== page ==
BY YUTAKA UDA
In March, the Japanese market rebounded for the first time in 4 months. The implication by the FOMC of a moderate rise in US interest rates and solid US economic data brought reassurance and triggered a rise in risk appetite around the world. The package of easing measures announced by the ECB was also viewed favourably and global markets rose. However, the BoJ decided to maintain its monetary policy and as a consequence, the Yen strengthened against US dollar which limited the rebound for Japanese equities.
At the start of the month, the market bounced back as China announced monetary easing at the end of the February and as optimism emerged over the US economy and commodity prices. However, Japanese equities were easily swayed by the direction of Yen against the US dollar. Mid-month, the ECB announced additional monetary easing and the Japanese market reacted favourably, but subsequently declined when the Yen appreciated sharply when the BoJ made no changes to its policy. Furthermore, the FOMC indicated that they would maintain a moderate pace to rate hikes, which further strengthened the Yen. In late March, the market rallied to some extent as individual investors emerged prior to the record date for dividend payments at the end of March before declining immediately after. Also, it is suspected that additional selling pressure came from companies selling their mutual holdings of each others shares before the new FY commencing in April.
The market overall was return-reversal driven, previously top performing sectors became the worst performing sectors and vice-versa. The TOPIX closed the month at 1,347.2 (up 3.8% MoM) and the Nikkei 225 at 16,758.7 (up 4.6% MoM).
In terms of sector performance, 29 out of 33 sectors appreciated. The top five performers were retail, following strong earnings results, marine transportation, steel, glass & ceramics, and miscellaneous finance. The worst five performers were insurance, land transportation, non-ferrous metals, utilities and pharmaceuticals. The JPY started the month at 112.69 against the US dollar. At one point Yen appreciated close to 110 but reverted to 112.57 by month end.
The net asset value per unit for the Nippon Growth (UCITS) Fund on a Japanese yen basis as of 31 March 2016 increased 5.2% compared with that of 29 February 2016, while the TOPIX rose 3.8% during the same period. The Fund put no new names into the portfolio with no stocks sold out.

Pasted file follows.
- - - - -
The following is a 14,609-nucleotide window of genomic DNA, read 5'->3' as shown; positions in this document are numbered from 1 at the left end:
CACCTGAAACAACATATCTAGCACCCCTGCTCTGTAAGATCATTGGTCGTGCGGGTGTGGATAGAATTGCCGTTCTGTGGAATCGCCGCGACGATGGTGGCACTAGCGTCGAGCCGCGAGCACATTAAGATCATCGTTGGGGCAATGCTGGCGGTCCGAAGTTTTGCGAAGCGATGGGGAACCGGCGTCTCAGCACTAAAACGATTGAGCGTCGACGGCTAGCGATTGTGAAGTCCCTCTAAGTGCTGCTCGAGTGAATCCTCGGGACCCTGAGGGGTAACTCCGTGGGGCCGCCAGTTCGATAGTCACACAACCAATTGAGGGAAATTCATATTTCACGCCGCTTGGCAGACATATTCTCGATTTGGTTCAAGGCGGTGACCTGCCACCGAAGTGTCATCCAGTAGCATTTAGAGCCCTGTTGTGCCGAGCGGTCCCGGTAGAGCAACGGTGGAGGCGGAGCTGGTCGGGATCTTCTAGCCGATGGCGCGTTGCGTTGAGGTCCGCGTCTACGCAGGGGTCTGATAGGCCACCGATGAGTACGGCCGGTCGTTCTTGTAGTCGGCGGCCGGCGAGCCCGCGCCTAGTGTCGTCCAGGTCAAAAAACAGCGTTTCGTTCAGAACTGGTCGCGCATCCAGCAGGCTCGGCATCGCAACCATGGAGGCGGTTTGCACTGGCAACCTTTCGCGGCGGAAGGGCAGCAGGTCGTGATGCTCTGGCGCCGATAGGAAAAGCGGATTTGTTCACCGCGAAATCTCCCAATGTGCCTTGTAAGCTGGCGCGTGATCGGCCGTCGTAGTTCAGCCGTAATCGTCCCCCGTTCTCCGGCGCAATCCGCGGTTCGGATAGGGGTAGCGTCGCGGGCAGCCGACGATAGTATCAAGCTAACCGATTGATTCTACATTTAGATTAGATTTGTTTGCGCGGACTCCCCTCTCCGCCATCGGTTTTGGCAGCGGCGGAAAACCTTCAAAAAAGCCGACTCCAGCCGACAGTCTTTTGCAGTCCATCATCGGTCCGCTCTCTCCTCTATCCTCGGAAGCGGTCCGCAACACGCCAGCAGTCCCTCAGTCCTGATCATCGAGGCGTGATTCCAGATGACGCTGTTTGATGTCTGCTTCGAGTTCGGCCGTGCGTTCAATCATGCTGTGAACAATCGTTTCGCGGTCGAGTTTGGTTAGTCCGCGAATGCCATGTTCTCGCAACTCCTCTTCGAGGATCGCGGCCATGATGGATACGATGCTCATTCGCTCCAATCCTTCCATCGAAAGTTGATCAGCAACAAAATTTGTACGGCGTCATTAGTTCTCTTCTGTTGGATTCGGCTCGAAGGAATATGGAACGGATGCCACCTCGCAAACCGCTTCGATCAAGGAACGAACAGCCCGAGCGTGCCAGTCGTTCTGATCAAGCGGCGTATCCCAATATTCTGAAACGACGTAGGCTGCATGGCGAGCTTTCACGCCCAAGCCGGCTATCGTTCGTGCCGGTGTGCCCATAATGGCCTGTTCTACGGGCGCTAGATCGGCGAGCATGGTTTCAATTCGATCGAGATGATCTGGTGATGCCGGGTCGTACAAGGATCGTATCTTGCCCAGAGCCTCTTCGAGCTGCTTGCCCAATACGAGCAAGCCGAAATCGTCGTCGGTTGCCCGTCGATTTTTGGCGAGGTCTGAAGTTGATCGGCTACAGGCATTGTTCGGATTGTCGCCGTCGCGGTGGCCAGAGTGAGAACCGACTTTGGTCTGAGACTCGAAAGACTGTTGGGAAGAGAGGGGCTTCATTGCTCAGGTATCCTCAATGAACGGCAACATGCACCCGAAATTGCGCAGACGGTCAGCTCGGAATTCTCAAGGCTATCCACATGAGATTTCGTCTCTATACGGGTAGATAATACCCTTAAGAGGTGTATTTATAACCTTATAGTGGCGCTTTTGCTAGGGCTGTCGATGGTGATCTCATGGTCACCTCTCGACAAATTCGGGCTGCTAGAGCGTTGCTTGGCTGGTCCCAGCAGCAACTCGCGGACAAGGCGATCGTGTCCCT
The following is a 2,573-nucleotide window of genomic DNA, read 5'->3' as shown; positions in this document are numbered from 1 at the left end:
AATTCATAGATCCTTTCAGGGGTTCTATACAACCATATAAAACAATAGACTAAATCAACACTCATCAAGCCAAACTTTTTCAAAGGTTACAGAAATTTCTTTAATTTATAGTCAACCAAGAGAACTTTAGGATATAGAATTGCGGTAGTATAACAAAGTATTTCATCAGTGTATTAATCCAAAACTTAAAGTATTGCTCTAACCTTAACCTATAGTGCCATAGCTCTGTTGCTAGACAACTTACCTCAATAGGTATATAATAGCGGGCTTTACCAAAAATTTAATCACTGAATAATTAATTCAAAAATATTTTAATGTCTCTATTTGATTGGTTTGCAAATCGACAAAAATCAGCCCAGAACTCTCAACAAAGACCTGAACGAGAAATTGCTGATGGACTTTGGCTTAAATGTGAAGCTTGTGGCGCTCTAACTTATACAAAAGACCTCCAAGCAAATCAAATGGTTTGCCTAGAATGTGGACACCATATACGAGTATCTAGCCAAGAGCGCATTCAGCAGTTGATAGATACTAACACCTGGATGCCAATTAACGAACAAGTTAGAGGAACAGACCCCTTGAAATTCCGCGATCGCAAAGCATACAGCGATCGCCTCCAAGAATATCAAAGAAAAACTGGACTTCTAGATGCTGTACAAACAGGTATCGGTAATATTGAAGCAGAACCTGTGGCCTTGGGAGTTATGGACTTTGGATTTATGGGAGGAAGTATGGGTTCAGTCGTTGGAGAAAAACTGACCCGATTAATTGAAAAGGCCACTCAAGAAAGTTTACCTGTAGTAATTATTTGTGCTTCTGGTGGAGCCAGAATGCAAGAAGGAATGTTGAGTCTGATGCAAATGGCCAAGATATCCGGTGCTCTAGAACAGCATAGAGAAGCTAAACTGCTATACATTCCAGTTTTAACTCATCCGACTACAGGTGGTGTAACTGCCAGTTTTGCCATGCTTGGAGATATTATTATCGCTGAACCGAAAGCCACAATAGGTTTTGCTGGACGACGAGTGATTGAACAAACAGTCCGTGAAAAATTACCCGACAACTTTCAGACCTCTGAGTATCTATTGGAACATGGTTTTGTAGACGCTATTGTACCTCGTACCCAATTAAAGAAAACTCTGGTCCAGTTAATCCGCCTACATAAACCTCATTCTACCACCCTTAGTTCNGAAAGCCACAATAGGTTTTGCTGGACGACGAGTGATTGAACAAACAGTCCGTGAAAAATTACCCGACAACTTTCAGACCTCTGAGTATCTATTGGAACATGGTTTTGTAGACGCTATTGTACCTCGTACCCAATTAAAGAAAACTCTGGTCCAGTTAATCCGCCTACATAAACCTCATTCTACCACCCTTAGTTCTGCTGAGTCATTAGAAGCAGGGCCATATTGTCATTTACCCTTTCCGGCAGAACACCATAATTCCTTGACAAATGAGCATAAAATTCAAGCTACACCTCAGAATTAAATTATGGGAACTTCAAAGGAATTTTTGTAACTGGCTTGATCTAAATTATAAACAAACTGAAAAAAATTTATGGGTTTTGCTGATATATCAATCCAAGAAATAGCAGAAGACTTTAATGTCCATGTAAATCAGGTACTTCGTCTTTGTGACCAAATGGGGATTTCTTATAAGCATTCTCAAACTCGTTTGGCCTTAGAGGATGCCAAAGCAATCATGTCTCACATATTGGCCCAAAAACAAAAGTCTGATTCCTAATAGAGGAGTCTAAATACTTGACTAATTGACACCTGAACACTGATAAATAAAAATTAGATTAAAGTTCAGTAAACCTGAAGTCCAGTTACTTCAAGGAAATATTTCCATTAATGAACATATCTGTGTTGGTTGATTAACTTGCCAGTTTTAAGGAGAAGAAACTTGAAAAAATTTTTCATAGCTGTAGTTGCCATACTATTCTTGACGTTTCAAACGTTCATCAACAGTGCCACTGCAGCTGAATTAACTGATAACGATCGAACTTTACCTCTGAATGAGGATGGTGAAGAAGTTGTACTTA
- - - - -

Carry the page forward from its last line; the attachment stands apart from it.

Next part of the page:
The Japanese economy is expected to recover sharply from 2Q 2016 after stagnant activity in the previous two quarters. Industrial production in February declined 6.2% MoM, partly due to the impact of production issues at a major automaker. However, the government estimated that industrial production in March would rise 3.9% MoM, and would continue to expand 5.3% MoM in April. Business sentiment remains weak at present. According to BoJ’s quarterly economic survey the “Tankan”, diffusion index (DI) for all large companies in March declined to 13 from 18 in December 2015, and the DI is expected to decline further to 11 in June. Against this background, the government is expected to take decisive action to stimulate domestic demand very shortly. Firstly, it is expected to announce in April spending 80% of the public works FY2016 budget within 1H of FY2016. Secondly, it is expected to announce a comprehensive economic stimulus package, including a JPY5-10 trillion supplementary budget, ahead of the G-7 Summit in late May. Additionally, the BoJ is likely to decide in favour of additional QQE at its next policy meeting on 27-28 April. Finally, another growth strategy will be announced in June ahead of the Upper House election in July.
The Chinese economy – one of the major contributors to the global market turbulence since the middle of 2015 – looks to be stabilising as a result of the Chinese government’s full commitment to utilise all policy tools to stimulate the economy. The Caixin Purchasing Managers’ Indices for both manufacturing and services rose sharply in March with the manufacturing PMI hitting 49.7, the highest in more than a year, and the services PMI rising to 52.2 from 51.2 in February. This has clearly contributed to the recovery of commodity prices.
The Investment Adviser believes the Japanese economy has a strong chance of entering a growth stage from Q2 for a prolonged period thanks to domestic economic stimulus policies and improving external factors. At present, the JPY/USD has temporarily moved to a level around 108, but when it comes back into a desirable range of 110-115, which the Investment Adviser believes it will shortly, the Japanese stock market should recover substantially to catch up with other markets. Economically sensitive domestic sectors and resource related stocks should lead the rally.
Construction and real estate sectors are expected to show another strong rally with replacement demands expanding sharply and the 2020 Tokyo Olympics related projects starting. The Fund is increasing its allocation to the machinery and IT service sectors with the conviction that capex will have to grow to seek higher productivity. The Fund will also maintain high weightings in banks and commerce (mainly trading companies) sectors. On the other hand, defensive and hardware technology sectors should be avoided as these have high valuations and lower growth potential.
The views and statements contained herein are those of Evarich Asset Management in their capacity as Investment Advisers to the Fund as of 11/04/16 and are based on internal research and modelling.